The grounding

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Sunday, August 3, 2014

MYSTERIOUS happenings have always been accurate at predicting people’s reactions and identifying the brave and heroic. Such is the case of the ebola virus now raging at epidemic level in West Africa, and claiming 700 lives in Guinea, Liberia, Sierra Leone and Nigeria.

For starters, ebola is an insidious enemy, initially masking itself as common ailments--fever, aches, sore throat. Its early symptoms could even be of malaria and typhoid fever.

It is ebola, World Health Organization experts say, when patients experience severe internal bleeding and blood coming out of their mouth, eyes or ears. Most fearsomely, that’s when ebola is contagious.


So, in crowded buses, theaters, open-air concerts or even pre-departure areas, you could be sitting near ebola carriers. If a seatmate coughs, exhibits fever symptoms or massages some aches, it’s easy to turn hypochondriac.

So, when your seatmate starts wretching, or you faintly suspect some red fluid welling up in his mouth, eye or ear, of course you have to run for your life.

Unfortunately, in that crowded room, the close-contact moments could also have allowed the transfer of body fluids like sweat or saliva to those immediately around the victim.

Sadly, too, there is no known cure or even specific treatment for this deadly virus.

Infectious disease specialist Bruce Ribner revealed that the only approach is “to keep the body well-hydrated… to keep the patient alive long enough so his body can control the infection.”

Meaning, the patient either fights off the virus or doesn’t.

That explains why ebola claimed the life of Dr. Sheik Humarr Khan. Though Sierra Leone’s top ebola doctor and one of the world’s leading experts in the clinical care of viral hemorrhagic fevers, he had attended to ebola victims. Eventually, the numbers did him in, and the immune system must have turned puny to the onslaught of patients to attend to.

While Khan has been considered a national hero, two Americans infected with ebola were not welcomed back into their native land. This, after American Dr. Kent Brantly and missionary Nancy Writebol had been helping in medical missions in Liberia.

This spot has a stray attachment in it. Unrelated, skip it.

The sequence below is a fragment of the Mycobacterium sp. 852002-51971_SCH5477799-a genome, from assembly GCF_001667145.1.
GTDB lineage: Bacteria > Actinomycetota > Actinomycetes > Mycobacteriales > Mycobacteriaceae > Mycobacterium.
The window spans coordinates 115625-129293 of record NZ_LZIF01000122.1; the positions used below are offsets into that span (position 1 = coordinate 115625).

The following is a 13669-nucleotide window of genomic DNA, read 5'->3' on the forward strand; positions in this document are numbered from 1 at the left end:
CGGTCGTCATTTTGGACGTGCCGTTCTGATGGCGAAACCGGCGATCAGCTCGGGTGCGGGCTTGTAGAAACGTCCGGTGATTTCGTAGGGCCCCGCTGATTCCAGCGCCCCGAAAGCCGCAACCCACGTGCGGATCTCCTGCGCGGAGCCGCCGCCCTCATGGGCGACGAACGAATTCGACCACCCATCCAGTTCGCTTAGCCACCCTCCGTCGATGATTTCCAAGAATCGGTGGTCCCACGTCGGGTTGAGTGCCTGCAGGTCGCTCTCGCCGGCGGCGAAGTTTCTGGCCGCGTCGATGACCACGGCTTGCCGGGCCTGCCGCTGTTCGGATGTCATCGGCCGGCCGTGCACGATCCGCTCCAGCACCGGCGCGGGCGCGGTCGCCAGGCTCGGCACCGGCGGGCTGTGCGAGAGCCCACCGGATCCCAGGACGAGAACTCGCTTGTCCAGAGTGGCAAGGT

The Center for Disease Control and Prevention (CDC) admitted receiving nasty e-mails and over a hundred calls. Their common message: “How dare you bring Ebola into the country?”

With the death rate from ebola estimated to be 60 percent in West Africa, the anxiety in the US homeland is understandable. Until a definite cure or specific treatment for ebola is known, the anxiety will continue to escalate. With 700 dying from ebola, one needs no proof of death’s palpable face.

Also, this is the first time that an ebola patient is being treated on US soil. That Brantly and Writebol will be placed in a separate containment unit just for them is no big diffuser.

Still, the call for sobriety and compassion is in order. State officials have called for a balance between fear of the unfamiliar with compassion for fellow Americans who have fallen ill and returned home for care.

The most poignant plea yet has come from Brantly’s brother Kevin. “It takes a lot of worry and care about other people to put your own life at risk for people you don’t know,” he said. “That’s what it takes to make this world a better place.”

Such powerful grounding, that.


Published in the Sun.Star Cebu newspaper on August 04, 2014.


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